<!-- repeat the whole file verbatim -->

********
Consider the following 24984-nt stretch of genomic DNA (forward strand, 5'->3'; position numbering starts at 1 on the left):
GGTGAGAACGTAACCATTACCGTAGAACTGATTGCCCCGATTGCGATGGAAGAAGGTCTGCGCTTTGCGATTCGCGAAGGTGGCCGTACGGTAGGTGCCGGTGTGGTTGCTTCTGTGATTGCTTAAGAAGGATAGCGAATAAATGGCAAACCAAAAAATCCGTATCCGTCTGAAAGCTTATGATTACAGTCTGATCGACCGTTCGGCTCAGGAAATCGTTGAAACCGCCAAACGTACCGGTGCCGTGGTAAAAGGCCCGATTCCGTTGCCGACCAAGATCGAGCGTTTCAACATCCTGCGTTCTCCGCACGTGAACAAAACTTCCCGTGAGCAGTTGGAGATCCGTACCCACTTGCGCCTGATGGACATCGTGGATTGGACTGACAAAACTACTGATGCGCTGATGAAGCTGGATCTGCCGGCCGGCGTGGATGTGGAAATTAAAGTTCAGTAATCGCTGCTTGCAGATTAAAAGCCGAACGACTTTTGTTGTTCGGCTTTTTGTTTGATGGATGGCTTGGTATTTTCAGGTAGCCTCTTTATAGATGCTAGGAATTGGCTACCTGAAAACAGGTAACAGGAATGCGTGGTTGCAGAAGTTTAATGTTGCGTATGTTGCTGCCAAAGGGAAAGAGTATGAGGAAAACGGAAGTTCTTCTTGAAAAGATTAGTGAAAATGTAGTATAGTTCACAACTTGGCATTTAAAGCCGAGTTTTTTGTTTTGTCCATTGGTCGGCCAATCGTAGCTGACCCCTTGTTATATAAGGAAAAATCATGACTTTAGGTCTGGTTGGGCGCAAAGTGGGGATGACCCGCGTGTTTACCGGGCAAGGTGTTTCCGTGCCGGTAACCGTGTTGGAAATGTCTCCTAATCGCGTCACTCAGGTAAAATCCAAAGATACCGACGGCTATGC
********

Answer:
Consider the following 24984-nt stretch of genomic DNA (forward strand, 5'->3'; position numbering starts at 1 on the left):
GGTGAGAACGTAACCATTACCGTAGAACTGATTGCCCCGATTGCGATGGAAGAAGGTCTGCGCTTTGCGATTCGCGAAGGTGGCCGTACGGTAGGTGCCGGTGTGGTTGCTTCTGTGATTGCTTAAGAAGGATAGCGAATAAATGGCAAACCAAAAAATCCGTATCCGTCTGAAAGCTTATGATTACAGTCTGATCGACCGTTCGGCTCAGGAAATCGTTGAAACCGCCAAACGTACCGGTGCCGTGGTAAAAGGCCCGATTCCGTTGCCGACCAAGATCGAGCGTTTCAACATCCTGCGTTCTCCGCACGTGAACAAAACTTCCCGTGAGCAGTTGGAGATCCGTACCCACTTGCGCCTGATGGACATCGTGGATTGGACTGACAAAACTACTGATGCGCTGATGAAGCTGGATCTGCCGGCCGGCGTGGATGTGGAAATTAAAGTTCAGTAATCGCTGCTTGCAGATTAAAAGCCGAACGACTTTTGTTGTTCGGCTTTTTGTTTGATGGATGGCTTGGTATTTTCAGGTAGCCTCTTTATAGATGCTAGGAATTGGCTACCTGAAAACAGGTAACAGGAATGCGTGGTTGCAGAAGTTTAATGTTGCGTATGTTGCTGCCAAAGGGAAAGAGTATGAGGAAAACGGAAGTTCTTCTTGAAAAGATTAGTGAAAATGTAGTATAGTTCACAACTTGGCATTTAAAGCCGAGTTTTTTGTTTTGTCCATTGGTCGGCCAATCGTAGCTGACCCCTTGTTATATAAGGAAAAATCATGACTTTAGGTCTGGTTGGGCGCAAAGTGGGGATGACCCGCGTGTTTACCGGGCAAGGTGTTTCCGTGCCGGTAACCGTGTTGGAAATGTCTCCTAATCGCGTCACTCAGGTAAAATCCAAAGATACCGACGGCTATGC